Tuesday, 24 June 2014

Being won over by the Red Bull Ring

Regular readers of this particular site will know by now that I've not always been the world's greatest fan of the A1/Red Bull Ring. To say the least.

The A1/Red Bull Ring returned - and I actually thought
it was pretty good
Photo: Octane Photography
This is not because I consider anything especially objectionable about the track in itself - which is perfectly acceptable within the modern Zeitgeist - it instead is due overwhelmingly to what it replaced. Namely the wonderful, fearsome Österreichring - all fast corners, blind brows, plunges and climbs. Had they only built the new track up the hillside or something (as ironically they did with the original Österreichring which usurped the previous 'Zeltweg' track) then you probably wouldn't hear a peep out of me.

Having watched over the weekend just passed a re-run on TV of the highlights of the last Grand Prix at the old place, from 1987, it brought home that the modern formula is in some ways unrecognisable even compared with that relatively recent history. Of the fearsome fast corners referenced all but one had literally zero run off, instead being lined on the outside by barriers. And curiously much of the track looked built on something of a ha-ha, which meant that leaving the track even where there wasn't a barrier would probably result in gravity sucking your car directly to meet something solid. One was put in mind of Stirling Moss's analogy of doing a tightrope walk two feet above the ground as opposed to doing it over the Grand Canyon. The skill is the same; the challenge is not.

The original Hella-Licht and Dr Tiroche Kurves still exist among the trees, though have rather had the sport's backs turned on them now (there were plans a few years ago to bring the latter corner back as part of a new loop, plans which sadly faltered). But their fates are one up on the pulse-quickening Boschkurve, as well as the Texaco Schikane and Rindtkurve, all of which are trampled beneath the new facility.

Plenty that I heard over the course of last weekend awarded the Red Bull Ring track a tag of a 'classic'. I even encountered Jenson Button describing the circuit as 'old school'. It can be taken as a measure of the extent that track layout standards have slipped. But still, such is life; all things are relative, to be judged within their context.

And moreover in the course of this latest Austrian Grand Prix weekend, you know what? Despite everything outlined above the new track is growing on me. Whisper it but I might just be forgiving the Red Bull Ring for being the Red Bull Ring.

The spectator sections were packed
Photo: Octane Photography
Plenty of things about the old track remain the same, indeed cannot be changed. First off, the stunning scenery of the Styrian foothills and the featuring gradient.

And add to this the number and enthusiasm of those who come through the gates. There are no Austrian drivers in F1 right now (though there is a conspicuous Austrian team), and yet the crowds were vast last weekend; over 100,000 were in position for the race (apparently most tickets were snapped up within hours of going on sale). And in another thing that was unchanged from before, its middle of nowhere quality ensured a Silverstone-esque jamboree atmosphere. More generally, the Austrian public gave the impression of being thoroughly delighted to have their race back. Even the sun shone.

Possibly again showing that all things are relative is that such attributes are increasingly rare and therefore increasingly treasured in the age of the encroaching presence of the Tilke-drome constructed on a flat expanse where few of the locals seem terribly bothered about the whole shebang.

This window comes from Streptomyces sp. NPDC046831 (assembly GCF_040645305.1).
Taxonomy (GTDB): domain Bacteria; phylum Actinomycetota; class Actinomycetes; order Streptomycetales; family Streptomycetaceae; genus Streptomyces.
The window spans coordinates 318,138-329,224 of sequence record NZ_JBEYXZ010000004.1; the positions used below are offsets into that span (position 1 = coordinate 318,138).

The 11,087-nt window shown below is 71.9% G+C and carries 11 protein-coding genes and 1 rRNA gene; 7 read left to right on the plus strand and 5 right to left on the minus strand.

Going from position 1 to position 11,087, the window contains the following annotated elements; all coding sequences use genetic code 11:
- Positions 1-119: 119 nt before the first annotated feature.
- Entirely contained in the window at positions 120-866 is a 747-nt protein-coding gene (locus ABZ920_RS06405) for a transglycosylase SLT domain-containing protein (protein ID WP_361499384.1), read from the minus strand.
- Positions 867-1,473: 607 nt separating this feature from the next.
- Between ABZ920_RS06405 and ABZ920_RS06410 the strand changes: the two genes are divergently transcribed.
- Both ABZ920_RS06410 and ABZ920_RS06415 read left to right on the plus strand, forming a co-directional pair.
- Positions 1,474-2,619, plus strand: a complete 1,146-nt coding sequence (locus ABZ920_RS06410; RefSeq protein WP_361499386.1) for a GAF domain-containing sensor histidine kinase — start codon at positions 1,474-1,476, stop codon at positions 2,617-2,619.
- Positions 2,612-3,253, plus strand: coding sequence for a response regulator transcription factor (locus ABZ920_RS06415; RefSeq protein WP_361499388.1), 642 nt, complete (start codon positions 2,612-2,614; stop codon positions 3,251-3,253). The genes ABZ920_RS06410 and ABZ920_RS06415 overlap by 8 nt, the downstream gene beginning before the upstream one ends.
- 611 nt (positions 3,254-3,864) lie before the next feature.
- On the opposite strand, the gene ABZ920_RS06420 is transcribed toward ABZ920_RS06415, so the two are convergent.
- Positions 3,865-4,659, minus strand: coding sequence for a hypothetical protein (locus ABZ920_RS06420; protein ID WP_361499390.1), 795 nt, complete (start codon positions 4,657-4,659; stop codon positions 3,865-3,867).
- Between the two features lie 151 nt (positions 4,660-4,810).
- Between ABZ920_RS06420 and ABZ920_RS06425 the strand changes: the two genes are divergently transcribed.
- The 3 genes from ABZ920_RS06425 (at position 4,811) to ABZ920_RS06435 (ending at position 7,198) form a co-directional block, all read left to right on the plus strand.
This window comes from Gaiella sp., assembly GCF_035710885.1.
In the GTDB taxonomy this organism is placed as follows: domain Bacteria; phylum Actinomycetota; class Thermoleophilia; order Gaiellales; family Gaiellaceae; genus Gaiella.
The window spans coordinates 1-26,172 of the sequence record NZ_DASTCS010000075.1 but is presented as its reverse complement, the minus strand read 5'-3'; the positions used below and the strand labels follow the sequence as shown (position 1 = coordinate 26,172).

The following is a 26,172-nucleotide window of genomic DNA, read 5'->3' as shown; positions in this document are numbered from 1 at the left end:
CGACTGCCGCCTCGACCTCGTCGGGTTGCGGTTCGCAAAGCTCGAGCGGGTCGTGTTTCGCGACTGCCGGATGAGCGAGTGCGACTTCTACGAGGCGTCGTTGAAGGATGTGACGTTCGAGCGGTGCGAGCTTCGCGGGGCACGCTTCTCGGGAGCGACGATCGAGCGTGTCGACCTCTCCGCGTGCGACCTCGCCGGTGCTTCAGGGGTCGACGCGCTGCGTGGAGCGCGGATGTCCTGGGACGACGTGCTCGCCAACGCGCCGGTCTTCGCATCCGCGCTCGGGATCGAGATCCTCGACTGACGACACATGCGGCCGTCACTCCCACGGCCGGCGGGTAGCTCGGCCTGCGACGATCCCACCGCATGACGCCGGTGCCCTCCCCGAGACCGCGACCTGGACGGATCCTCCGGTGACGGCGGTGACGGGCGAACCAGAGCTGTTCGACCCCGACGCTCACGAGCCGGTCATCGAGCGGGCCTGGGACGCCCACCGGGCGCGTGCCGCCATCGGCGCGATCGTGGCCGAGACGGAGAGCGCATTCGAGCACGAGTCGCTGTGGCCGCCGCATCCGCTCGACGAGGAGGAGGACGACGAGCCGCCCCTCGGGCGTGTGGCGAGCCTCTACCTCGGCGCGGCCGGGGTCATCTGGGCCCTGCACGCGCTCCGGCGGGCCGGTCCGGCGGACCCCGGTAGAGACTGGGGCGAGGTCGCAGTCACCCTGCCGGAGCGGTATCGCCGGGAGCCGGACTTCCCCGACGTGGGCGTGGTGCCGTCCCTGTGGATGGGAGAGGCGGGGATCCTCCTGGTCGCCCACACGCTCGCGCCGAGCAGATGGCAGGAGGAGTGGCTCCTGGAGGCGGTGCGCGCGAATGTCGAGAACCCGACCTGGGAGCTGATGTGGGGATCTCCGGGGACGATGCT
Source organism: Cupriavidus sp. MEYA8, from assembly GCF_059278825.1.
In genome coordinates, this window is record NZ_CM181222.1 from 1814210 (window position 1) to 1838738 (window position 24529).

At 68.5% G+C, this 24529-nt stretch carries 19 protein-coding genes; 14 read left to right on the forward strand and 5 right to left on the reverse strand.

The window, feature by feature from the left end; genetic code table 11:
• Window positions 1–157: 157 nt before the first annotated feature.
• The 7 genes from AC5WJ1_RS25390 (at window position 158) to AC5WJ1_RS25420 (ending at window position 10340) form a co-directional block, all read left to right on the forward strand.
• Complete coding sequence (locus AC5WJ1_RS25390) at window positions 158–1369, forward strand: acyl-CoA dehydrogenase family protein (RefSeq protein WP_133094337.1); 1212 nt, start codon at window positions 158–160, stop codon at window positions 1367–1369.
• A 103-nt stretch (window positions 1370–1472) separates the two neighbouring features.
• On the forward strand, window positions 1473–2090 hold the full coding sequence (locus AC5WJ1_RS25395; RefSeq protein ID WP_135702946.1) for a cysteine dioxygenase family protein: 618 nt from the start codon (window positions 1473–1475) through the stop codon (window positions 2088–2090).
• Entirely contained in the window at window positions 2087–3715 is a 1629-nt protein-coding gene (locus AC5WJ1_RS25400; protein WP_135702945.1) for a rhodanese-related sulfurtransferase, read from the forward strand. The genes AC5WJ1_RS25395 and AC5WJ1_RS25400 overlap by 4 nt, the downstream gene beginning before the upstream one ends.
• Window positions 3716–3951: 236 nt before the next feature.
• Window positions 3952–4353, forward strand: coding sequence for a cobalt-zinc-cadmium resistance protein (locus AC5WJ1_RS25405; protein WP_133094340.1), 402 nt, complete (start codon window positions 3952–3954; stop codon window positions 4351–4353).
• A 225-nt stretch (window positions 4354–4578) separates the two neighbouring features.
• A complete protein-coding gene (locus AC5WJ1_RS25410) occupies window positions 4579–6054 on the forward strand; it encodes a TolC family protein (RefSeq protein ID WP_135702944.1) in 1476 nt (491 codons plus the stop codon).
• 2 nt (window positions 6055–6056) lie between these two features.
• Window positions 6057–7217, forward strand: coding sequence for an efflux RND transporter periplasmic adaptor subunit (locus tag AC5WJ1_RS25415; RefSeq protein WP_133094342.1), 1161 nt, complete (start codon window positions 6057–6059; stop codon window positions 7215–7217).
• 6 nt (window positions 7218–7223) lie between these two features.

Even with this vast support though, and not for the first time underlining the absurdity of F1's current financial model, the race's continuation probably relies just about entirely on Dietrich Mateschitz cash life support. One hopes that he doesn't for whatever reason ever choose to withdraw his bounty.

And races at this track have always been diverting, and this pattern continued last Sunday. Indeed, its layout is one that tends to close the pack up. It's helped by being relatively short, and one not big on quick corners that can really sort the cars working well from those not, but whatever is the case once again the lap times were close. In Q2 fully 14 cars were within one second of the pace, while in the race the rest were much closer to the usually imperious Mercs than we've grown used to in 2014. Valtteri Bottas - without the aid of a safety car or anything else - was just eight seconds behind winner Nico Rosberg at the end. Compare this to Bahrain wherein the Mercs put 24 seconds on the car next up in just 11 laps of green flag racing.

As is often the case at this venue, the race
was a good one too
Photo: Octane Photography
Also the race, as well as being entertaining, was not one you'd have thought that even the vexatious wing of the F1 2014 self-loathers could find much therein to complain about. The sport's 'gimmickry' as well as the 'conservation formula', however they are defined, were hardly factors, something that Lewis Hamilton confirmed afterwards: 'we didn't have any problems with fuel consumption and tyres weren't an issue'. The Merc pilots both had to manage brake temperatures but that could have been thus with any set of regulations. DRS-assisted were relatively few; cars certainly weren't cruising past each other easily. Instead Sunday's action seemed a case of good drivers giving us a good race on a track that allows them to do that. Simple really.

So, Red Bull Ring, we may not have hit it off at first, but perhaps you know we can let bygones be bygones? Start afresh? I'm willing if you are.

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